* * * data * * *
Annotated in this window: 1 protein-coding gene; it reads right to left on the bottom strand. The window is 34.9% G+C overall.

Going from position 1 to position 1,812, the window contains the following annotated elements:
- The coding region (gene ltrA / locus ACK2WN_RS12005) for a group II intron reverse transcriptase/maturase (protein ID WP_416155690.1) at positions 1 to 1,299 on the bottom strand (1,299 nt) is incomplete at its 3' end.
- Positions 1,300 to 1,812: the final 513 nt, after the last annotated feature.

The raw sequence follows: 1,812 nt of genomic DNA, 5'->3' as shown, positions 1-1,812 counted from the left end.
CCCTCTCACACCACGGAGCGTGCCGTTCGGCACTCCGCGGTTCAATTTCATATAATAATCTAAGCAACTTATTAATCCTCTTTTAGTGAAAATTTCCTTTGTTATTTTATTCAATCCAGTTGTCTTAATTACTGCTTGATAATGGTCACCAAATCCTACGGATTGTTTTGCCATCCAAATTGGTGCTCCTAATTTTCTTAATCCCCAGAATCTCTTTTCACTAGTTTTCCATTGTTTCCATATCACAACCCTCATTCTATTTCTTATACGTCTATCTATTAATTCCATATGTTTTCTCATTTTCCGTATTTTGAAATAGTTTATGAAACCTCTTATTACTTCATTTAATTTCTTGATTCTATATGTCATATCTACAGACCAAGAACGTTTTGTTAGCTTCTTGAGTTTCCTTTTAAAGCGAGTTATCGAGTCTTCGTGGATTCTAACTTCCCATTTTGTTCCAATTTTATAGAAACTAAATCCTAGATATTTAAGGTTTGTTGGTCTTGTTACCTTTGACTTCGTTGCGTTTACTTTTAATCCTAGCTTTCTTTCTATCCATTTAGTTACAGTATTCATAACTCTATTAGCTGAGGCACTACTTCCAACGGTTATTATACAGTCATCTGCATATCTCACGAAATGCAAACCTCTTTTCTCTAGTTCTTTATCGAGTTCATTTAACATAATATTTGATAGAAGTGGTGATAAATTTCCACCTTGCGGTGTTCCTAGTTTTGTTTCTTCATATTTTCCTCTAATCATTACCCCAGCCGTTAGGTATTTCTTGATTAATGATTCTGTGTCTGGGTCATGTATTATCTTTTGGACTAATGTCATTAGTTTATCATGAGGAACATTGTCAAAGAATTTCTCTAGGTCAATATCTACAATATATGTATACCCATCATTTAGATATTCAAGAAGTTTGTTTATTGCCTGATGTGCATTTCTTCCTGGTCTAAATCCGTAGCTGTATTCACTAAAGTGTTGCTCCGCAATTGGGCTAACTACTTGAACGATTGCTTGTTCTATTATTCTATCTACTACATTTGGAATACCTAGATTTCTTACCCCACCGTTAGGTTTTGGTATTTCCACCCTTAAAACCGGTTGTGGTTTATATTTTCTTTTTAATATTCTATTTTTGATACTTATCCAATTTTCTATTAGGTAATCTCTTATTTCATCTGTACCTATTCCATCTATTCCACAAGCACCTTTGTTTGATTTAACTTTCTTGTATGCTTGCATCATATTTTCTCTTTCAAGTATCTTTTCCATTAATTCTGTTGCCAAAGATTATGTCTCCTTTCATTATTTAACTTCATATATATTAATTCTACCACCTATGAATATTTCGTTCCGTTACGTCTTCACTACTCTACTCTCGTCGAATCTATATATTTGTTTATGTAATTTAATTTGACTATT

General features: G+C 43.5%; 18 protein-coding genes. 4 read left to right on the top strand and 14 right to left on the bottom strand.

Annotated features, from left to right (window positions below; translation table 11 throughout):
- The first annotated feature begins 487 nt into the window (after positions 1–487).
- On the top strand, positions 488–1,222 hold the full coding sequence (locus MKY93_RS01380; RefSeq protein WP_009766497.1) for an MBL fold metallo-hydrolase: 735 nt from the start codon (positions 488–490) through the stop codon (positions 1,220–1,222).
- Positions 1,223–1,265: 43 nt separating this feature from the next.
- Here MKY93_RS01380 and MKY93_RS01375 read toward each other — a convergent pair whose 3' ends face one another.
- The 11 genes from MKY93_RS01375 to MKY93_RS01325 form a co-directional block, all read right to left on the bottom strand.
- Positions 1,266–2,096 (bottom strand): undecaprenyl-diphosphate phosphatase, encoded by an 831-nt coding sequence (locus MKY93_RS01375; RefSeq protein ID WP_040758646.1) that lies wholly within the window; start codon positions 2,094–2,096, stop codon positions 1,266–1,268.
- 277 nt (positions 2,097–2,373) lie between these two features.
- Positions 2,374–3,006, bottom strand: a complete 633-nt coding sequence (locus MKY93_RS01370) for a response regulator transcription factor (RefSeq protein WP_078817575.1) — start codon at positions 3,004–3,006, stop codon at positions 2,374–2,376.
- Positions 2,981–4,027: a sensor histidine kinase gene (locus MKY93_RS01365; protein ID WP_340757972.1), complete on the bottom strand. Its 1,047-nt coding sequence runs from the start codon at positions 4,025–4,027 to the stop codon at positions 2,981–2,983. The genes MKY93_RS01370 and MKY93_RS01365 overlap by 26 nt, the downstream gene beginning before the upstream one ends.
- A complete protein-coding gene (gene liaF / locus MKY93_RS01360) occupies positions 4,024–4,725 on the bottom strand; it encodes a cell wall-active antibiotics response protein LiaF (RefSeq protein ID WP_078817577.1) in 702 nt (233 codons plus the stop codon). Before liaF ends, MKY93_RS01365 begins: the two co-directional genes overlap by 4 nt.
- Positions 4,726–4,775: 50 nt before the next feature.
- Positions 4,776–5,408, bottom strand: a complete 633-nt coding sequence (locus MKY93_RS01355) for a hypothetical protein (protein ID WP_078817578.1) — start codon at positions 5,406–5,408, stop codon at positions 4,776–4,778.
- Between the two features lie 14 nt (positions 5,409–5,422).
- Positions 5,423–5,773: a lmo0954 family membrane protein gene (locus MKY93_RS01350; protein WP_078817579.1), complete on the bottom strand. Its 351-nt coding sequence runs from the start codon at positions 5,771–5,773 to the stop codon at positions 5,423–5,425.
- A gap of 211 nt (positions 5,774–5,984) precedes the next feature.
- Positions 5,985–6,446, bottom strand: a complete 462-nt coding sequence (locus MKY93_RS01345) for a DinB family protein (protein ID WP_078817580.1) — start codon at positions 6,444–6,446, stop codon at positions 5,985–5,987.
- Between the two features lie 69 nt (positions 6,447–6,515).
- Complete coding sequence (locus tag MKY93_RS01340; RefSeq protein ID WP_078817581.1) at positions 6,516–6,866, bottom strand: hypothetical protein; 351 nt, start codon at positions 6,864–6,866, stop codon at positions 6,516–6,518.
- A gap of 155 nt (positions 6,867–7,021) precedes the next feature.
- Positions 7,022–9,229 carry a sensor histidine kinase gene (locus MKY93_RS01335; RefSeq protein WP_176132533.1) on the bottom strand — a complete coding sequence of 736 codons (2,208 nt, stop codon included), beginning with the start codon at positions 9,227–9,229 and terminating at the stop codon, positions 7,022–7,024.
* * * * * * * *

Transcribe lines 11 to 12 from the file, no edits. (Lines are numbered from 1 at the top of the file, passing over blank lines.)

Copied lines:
- Positions 1,223–1,265: 43 nt separating this feature from the next.
- Here MKY93_RS01380 and MKY93_RS01375 read toward each other — a convergent pair whose 3' ends face one another.